A huge amount of early childhood is spent in discover/explore mode. Learning to walk, learning to talk, learning to pick up food and put it in your mouth. You can’t be taught any of this. You just have to use explore mode and learn it. Explore mode is largely to blame for all fundamental learning, for exploring your surroundings and forming novel insights and responses to that environment.
Here I quote Jordan Greenhall from his medium piece on thinking and simulated thinking
(…) But, and here is precisely where things start to go wrong, it is possible in some cases to move from “learning” to “being taught.” A classic is the good old multiplication table. Who among us “learned” multiplication? I don’t mean “used rote repetition to carve it as a deep custom,” I mean well and deeply came to grasp the fundamental essence of “to multiply” for yourself. My sense is that the answer is practically no-one (…)
If your only association with multiplication is the capacity to promptly answer questions like, “what is five times five” or “what is nine times nine,” you have turned multiplication into something that can be processed with custom mode. In the effort to accelerate and normalize the contents of mind, our society has chosen to apply “custom mode” to the multiplication table. That’s OK. And, in fact, maybe the only way to relate to the subject. It is an efficient way to do basic multiplication.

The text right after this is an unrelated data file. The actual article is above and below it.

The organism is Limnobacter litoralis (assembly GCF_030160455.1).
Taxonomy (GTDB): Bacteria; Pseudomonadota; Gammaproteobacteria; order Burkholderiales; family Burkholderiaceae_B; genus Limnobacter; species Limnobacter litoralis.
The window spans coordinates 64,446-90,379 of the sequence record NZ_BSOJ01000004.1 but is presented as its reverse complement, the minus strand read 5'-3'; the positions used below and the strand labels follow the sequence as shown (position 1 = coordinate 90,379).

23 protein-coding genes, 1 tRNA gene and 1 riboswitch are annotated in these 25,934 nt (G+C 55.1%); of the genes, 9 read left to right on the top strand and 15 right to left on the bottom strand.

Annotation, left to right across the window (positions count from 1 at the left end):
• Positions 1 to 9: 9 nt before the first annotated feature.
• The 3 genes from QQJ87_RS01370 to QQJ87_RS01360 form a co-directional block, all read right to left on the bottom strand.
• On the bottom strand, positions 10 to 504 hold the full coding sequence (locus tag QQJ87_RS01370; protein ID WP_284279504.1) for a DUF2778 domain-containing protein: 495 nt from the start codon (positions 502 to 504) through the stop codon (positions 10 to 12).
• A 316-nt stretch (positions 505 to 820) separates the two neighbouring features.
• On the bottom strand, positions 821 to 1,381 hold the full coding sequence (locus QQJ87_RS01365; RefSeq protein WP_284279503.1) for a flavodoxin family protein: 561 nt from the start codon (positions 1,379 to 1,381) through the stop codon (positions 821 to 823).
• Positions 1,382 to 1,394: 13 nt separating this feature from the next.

But it isn’t exploring discovering, And here is the dilemma: in society, it is often the case that most of the things that you need to be on familiar terms with were figured out a long time ago. You could re-experience them again for yourself, but for nearly everyone will tell you it is an exercise in ineffectiveness. Certainly this is not the sort of thing that a school striving to cram as much “comprehension” as possible into its students would go about doing.